THIS is the way a state highway patrol car should look: two-tone paint scheme with a big logo on the side. Fins. Bubble gum machine on the top.
Who cares about aerodynamics when you have a big engine under the hood.
Big mechanical siren bolted to the fender. One that took several seconds to wind up to full volume, then took just as long to die out when it was turned off. That siren didn’t yelp, bleat, burp or play bird songs: it had the voice of authority.
Don’t forget the big 96-inch low-band two-way radio whip antenna that would go thumpa, thumpa thumpa when the vehicle stopped suddenly. Bad guys soon learned that nobody outruns Motorola.
When you look at this car, you think of Broderick Crawford growling, “Two-Fifty-One to Headquarters,” not some chirpy pretty boys like Jon and Ponce on their CHIPs motorcycles worrying if the wind is going to muss their hair.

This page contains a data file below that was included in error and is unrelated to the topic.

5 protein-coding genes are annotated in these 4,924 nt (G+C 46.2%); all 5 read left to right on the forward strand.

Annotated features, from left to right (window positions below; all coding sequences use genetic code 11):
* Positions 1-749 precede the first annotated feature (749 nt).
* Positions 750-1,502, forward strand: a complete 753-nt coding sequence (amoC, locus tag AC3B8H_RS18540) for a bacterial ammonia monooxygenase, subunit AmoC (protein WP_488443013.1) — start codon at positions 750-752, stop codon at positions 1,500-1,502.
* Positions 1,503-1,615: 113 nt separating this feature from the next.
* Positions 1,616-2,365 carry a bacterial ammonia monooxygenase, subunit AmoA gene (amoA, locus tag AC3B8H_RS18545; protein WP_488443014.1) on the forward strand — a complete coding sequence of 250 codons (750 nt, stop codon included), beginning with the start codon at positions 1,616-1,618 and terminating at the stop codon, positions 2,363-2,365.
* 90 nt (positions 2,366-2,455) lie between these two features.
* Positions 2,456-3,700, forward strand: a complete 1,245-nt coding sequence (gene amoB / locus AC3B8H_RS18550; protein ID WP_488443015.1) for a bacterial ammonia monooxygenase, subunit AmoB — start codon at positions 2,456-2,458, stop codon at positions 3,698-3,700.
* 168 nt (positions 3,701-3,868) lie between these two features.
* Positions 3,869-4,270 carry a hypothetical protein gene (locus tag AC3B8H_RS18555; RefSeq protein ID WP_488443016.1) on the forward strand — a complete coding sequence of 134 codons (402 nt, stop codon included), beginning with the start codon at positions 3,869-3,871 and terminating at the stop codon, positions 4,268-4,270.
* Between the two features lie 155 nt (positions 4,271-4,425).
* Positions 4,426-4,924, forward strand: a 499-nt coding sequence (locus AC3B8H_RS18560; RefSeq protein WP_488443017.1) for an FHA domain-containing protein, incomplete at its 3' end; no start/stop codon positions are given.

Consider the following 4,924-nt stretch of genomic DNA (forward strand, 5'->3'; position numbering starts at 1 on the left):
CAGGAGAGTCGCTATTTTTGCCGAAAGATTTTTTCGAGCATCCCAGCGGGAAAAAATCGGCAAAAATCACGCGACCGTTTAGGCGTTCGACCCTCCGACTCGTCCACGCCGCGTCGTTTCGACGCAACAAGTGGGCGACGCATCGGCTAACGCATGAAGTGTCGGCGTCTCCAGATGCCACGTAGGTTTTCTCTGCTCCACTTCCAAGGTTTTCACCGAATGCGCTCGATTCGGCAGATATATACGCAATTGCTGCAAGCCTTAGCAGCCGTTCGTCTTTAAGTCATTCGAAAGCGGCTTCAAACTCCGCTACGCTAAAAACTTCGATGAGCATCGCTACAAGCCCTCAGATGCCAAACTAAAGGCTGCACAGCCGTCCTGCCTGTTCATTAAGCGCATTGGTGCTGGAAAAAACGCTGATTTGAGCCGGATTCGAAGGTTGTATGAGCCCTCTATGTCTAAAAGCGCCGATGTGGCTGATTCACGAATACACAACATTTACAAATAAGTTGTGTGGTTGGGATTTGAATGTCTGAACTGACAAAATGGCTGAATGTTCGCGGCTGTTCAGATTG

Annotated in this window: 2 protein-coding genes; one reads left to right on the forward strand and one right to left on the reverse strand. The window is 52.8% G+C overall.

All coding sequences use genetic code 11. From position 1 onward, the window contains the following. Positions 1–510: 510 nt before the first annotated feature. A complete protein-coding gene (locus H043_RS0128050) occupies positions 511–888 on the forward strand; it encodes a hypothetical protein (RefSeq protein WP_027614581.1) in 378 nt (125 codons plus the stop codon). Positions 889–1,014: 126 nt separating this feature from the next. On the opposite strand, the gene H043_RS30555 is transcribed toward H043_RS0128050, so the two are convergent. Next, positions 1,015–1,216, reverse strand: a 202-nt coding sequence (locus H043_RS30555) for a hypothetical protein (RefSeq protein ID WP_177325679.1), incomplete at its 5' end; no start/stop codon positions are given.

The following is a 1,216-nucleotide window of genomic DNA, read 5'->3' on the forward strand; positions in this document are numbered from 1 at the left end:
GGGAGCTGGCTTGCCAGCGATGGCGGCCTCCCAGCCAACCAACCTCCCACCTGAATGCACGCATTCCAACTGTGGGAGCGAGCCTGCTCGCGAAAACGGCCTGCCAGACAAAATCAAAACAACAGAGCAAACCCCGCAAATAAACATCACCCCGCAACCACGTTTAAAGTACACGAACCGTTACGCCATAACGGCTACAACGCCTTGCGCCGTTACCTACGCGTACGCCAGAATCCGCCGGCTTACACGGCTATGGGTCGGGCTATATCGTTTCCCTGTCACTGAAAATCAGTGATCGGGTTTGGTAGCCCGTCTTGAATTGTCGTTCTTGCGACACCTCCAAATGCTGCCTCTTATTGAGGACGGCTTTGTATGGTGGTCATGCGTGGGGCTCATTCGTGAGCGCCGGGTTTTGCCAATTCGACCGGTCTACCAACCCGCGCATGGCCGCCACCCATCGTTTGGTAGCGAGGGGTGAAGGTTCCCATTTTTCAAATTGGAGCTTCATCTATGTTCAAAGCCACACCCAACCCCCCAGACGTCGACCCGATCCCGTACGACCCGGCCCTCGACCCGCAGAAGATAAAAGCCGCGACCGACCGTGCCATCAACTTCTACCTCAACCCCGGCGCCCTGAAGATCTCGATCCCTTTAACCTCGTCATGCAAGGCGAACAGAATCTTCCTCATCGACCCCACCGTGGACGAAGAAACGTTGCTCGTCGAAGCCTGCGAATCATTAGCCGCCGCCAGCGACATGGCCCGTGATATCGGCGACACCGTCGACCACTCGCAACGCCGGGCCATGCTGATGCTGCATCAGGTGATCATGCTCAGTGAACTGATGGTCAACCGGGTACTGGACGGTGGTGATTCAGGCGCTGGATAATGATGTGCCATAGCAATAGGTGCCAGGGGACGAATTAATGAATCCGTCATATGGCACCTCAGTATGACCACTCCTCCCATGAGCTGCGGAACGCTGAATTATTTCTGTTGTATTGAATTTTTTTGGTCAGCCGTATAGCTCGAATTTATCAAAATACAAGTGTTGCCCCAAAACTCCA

Yep, this is a car I’d rather see at the SEMO District Fair than in my rearview mirror.
Older stories and photos of Missouri Highway Patrolmen
I shot these photos of American Motors November 3, 2013, intending to do some research on the business, but I never got around to it. The building was on S. Kingshighway north of the intersection with South Sprigg and the old Viaduct Court. It was south of John’s Metal Iron and Salvage (AKA John’s Junk Yard).
It’s gone now
Mother and I took a quick drive down to Dutchtown Monday afternoon, made a quick turn on the old Highway 61 that leads to the Diversion Channel boat ramp to see how much the Mississippi was backing up into the Big Ditch, then headed north on Kingshighway.
When we got to where these photos were taken, Mother said, “Something’s missing.”
She was right. All that was left of American Motors was the parking lot.
Anybody remember anything about it? I’m sure I was never in there.